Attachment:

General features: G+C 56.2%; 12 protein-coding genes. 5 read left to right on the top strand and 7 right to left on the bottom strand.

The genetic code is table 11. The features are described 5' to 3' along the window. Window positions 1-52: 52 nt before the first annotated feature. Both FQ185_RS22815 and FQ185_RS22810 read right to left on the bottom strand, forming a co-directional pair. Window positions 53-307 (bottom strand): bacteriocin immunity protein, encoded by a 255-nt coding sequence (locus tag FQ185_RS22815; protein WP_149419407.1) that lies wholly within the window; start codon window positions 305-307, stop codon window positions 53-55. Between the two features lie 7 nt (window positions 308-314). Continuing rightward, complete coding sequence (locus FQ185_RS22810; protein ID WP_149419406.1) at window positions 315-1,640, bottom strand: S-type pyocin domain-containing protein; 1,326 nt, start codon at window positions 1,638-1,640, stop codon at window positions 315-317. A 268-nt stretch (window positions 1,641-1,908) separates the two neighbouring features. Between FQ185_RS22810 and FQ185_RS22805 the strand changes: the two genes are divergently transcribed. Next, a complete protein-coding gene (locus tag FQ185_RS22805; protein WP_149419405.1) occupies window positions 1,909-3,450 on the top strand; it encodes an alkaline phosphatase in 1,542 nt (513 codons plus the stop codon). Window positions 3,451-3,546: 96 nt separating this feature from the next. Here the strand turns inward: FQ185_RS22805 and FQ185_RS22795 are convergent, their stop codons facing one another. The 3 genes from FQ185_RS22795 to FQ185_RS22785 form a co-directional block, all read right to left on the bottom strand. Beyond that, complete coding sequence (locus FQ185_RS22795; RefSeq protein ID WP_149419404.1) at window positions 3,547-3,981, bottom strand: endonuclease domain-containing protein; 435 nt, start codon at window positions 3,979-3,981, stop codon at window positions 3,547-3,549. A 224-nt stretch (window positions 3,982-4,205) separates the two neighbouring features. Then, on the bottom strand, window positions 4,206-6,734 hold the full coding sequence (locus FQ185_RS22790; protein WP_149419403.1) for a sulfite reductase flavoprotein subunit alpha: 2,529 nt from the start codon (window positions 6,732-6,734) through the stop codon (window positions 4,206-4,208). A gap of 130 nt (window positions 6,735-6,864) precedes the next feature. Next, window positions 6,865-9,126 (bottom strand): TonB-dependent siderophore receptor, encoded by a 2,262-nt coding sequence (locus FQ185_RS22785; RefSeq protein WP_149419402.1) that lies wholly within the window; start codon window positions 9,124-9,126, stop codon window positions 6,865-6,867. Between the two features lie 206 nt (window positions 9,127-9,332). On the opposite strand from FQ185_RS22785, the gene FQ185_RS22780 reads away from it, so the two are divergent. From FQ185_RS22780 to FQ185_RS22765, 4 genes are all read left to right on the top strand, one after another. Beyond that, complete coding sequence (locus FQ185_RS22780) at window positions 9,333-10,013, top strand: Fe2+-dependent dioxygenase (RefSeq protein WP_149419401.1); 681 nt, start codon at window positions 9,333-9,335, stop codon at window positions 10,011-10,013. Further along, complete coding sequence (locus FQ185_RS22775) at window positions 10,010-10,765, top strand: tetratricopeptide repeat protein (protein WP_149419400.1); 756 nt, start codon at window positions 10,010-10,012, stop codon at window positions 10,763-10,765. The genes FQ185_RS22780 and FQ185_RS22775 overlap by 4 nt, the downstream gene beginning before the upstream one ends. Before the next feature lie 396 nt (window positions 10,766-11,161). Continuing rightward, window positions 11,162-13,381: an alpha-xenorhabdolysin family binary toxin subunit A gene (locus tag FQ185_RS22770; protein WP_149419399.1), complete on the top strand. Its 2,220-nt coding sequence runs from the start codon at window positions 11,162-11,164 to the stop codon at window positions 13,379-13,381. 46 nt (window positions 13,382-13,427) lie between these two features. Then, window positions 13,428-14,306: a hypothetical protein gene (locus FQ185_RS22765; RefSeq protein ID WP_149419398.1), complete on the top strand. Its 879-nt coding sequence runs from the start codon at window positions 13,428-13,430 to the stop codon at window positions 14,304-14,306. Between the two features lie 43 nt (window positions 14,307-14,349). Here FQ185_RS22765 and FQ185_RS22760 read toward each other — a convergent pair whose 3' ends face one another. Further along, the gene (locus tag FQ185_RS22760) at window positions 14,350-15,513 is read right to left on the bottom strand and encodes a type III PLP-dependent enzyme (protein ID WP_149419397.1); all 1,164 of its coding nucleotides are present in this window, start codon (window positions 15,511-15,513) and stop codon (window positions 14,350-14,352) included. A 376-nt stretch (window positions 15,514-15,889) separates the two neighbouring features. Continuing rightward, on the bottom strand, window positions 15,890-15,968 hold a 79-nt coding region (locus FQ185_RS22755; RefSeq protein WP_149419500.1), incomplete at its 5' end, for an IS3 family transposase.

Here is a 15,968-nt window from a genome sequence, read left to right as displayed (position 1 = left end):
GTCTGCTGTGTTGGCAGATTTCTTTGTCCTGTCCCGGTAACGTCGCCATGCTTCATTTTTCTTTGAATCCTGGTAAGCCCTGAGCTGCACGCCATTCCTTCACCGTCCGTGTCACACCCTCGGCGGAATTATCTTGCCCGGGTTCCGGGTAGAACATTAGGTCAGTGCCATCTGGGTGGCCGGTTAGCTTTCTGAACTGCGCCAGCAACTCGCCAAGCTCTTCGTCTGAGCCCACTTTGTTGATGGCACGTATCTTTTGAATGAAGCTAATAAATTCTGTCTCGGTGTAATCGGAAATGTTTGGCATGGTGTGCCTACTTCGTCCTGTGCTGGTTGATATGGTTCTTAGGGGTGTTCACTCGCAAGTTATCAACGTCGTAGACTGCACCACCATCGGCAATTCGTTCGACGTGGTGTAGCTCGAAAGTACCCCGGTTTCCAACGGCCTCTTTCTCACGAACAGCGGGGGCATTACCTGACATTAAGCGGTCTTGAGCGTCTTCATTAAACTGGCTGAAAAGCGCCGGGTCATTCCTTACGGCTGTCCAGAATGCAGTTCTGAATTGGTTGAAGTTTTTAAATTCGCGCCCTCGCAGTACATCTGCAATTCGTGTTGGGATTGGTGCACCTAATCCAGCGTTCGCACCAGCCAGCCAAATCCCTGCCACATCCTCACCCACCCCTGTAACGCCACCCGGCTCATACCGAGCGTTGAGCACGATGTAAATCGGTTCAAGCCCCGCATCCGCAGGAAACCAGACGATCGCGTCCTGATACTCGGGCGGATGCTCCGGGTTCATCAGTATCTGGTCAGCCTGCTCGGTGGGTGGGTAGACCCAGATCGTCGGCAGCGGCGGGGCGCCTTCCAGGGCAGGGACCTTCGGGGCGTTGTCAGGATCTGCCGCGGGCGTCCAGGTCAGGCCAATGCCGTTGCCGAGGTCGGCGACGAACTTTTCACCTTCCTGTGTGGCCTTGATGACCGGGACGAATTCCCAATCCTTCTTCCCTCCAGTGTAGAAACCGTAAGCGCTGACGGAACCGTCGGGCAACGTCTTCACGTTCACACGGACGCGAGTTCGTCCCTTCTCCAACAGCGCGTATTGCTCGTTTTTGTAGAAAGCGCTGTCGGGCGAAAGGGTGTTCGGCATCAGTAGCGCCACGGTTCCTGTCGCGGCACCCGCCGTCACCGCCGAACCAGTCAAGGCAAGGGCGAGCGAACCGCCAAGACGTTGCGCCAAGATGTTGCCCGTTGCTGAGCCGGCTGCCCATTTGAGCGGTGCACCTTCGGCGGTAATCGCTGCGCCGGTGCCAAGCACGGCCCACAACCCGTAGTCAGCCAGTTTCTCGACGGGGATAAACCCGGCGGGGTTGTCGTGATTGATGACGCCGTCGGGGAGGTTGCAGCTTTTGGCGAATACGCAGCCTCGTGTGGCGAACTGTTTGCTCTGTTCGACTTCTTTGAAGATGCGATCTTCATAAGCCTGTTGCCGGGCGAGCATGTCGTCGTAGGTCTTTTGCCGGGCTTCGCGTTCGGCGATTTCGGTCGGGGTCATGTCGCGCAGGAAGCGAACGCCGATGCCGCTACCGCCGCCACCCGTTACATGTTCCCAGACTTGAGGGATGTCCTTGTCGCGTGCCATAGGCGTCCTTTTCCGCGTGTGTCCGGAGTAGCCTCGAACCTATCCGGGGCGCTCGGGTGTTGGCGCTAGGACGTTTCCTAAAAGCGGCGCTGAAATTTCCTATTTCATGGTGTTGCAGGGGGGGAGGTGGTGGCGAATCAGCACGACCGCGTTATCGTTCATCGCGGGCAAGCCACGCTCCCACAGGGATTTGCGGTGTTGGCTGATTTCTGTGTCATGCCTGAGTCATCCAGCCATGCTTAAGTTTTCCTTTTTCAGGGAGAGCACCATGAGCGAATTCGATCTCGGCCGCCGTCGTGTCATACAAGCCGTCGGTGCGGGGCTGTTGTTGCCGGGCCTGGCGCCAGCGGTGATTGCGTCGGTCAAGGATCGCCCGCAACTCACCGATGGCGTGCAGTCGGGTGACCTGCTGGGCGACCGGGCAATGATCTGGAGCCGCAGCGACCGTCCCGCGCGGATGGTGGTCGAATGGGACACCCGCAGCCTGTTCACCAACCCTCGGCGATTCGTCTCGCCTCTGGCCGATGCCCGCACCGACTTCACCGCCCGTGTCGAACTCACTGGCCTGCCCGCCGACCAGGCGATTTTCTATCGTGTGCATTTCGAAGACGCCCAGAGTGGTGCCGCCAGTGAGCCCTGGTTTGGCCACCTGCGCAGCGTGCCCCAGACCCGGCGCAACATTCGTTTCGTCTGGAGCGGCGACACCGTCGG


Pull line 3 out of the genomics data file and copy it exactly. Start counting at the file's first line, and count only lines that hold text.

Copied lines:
Here is a 15,968-nt window from a genome sequence, read left to right as displayed (position 1 = left end):